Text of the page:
A sculpture in Eastman Quadrangle at the University of Rochester commemorates gifts made by George Eastman. “The decline of Kodak is extremely painful,” said Joel Seligman, president of the University of Rochester, which, with its two hospitals, is the city’s largest employer with 20,000 jobs. “But if you step back and look at the last two or three decades, you see the emergence of a much more diversified, much more knowledge-based economy.” But beyond the urban core, in sparkling new office parks and research labs, at the University of Rochester and the Rochester Institute of Technology and the local medical complexes, Rochester remains quite robust, in no small part because of the legacy Kodak and other faded industrial giants left behind.
Kodak was once the largest employer in this town. Today it’s the University of Rochester. In the past 10 years the school and its Medical Research Center have grown remarkably, not only from new students, but from a dramatic expansion of funded research. Some of that research has found its way into new patents, new companies and new economic activity.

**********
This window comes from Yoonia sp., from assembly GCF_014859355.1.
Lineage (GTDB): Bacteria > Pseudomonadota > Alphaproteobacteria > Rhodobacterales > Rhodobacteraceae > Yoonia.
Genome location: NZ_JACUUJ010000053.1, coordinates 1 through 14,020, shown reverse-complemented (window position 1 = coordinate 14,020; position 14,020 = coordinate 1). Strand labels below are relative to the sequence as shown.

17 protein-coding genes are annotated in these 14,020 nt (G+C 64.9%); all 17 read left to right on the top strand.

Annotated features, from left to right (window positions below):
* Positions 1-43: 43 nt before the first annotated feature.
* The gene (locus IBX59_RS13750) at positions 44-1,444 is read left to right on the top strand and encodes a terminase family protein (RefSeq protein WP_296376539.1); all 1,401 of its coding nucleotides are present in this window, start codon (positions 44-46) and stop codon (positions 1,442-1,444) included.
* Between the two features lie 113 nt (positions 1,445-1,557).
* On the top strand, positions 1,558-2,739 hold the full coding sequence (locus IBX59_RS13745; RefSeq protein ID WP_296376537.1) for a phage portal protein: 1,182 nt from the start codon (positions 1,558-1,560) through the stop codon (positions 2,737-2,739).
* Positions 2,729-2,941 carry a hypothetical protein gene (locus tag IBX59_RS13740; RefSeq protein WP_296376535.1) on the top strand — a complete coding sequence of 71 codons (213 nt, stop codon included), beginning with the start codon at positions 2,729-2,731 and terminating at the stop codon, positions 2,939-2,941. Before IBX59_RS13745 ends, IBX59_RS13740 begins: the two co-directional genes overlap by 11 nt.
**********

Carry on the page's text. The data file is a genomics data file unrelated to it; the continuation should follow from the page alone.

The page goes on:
But the majority of the FDA’s panelists said the company’s single trial did not show a statistically significant reduction in preterm birth, particularly among U.S. women. “With such a significant disease associated with mortality and morbidity we don’t want to provide things that aren’t truly efficacious,” said panelist Dr. Kathleen Hoeger of the University of Rochester Medical Center. (Also Reported in: Yahoo! News, CNBC)
By analyzing the silhouette of an exoplanet passing in front of its parent star 420 light-years away, astronomers have discovered what may be a large gas giant world sporting a ring system. Could it be Saturn’s twin? Using data from the SuperWASP (Wide Angle Search for Planets) project and All Sky Automated Survey (ASAS), University of Rochester astronomer Eric Mamajek and graduate student Mark Pecaut spotted another unusual dimming event in December 2010. (Also Reported in: Huffington Post, Yahoo! News, MSNBC, Discover Magazine, Popular Science, and others)